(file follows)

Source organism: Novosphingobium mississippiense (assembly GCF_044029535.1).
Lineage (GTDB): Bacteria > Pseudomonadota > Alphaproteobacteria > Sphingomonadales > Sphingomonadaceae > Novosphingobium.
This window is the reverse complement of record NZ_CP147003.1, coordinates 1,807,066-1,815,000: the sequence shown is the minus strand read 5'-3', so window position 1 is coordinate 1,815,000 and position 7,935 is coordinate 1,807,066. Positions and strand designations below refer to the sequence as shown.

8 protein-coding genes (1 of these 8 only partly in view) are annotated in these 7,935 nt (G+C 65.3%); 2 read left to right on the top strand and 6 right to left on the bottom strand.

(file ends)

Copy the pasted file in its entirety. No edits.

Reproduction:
Source organism: Novosphingobium mississippiense (assembly GCF_044029535.1).
Lineage (GTDB): Bacteria > Pseudomonadota > Alphaproteobacteria > Sphingomonadales > Sphingomonadaceae > Novosphingobium.
This window is the reverse complement of record NZ_CP147003.1, coordinates 1,807,066-1,815,000: the sequence shown is the minus strand read 5'-3', so window position 1 is coordinate 1,815,000 and position 7,935 is coordinate 1,807,066. Positions and strand designations below refer to the sequence as shown.

8 protein-coding genes (1 of these 8 only partly in view) are annotated in these 7,935 nt (G+C 65.3%); 2 read left to right on the top strand and 6 right to left on the bottom strand.